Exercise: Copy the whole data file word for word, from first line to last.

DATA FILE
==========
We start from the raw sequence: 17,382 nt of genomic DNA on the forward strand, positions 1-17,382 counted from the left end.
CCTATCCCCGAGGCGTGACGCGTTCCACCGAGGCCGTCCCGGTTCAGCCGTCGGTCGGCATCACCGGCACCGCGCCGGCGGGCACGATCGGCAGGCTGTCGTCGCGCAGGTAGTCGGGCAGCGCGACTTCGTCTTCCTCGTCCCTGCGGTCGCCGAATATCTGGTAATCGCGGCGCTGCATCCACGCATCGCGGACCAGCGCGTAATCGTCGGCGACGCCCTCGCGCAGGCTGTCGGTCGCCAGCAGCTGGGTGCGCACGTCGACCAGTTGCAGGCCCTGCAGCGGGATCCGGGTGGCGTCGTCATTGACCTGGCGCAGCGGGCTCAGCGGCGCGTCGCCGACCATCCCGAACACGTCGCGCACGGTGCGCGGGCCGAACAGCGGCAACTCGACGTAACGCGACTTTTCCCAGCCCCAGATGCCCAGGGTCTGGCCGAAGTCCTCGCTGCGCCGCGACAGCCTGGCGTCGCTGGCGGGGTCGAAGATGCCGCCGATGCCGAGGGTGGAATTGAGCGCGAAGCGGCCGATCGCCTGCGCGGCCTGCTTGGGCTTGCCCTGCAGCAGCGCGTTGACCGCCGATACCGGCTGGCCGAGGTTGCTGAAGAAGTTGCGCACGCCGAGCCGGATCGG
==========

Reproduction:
We start from the raw sequence: 17,382 nt of genomic DNA on the forward strand, positions 1-17,382 counted from the left end.
CCTATCCCCGAGGCGTGACGCGTTCCACCGAGGCCGTCCCGGTTCAGCCGTCGGTCGGCATCACCGGCACCGCGCCGGCGGGCACGATCGGCAGGCTGTCGTCGCGCAGGTAGTCGGGCAGCGCGACTTCGTCTTCCTCGTCCCTGCGGTCGCCGAATATCTGGTAATCGCGGCGCTGCATCCACGCATCGCGGACCAGCGCGTAATCGTCGGCGACGCCCTCGCGCAGGCTGTCGGTCGCCAGCAGCTGGGTGCGCACGTCGACCAGTTGCAGGCCCTGCAGCGGGATCCGGGTGGCGTCGTCATTGACCTGGCGCAGCGGGCTCAGCGGCGCGTCGCCGACCATCCCGAACACGTCGCGCACGGTGCGCGGGCCGAACAGCGGCAACTCGACGTAACGCGACTTTTCCCAGCCCCAGATGCCCAGGGTCTGGCCGAAGTCCTCGCTGCGCCGCGACAGCCTGGCGTCGCTGGCGGGGTCGAAGATGCCGCCGATGCCGAGGGTGGAATTGAGCGCGAAGCGGCCGATCGCCTGCGCGGCCTGCTTGGGCTTGCCCTGCAGCAGCGCGTTGACCGCCGATACCGGCTGGCCGAGGTTGCTGAAGAAGTTGCGCACGCCGAGCCGGATCGG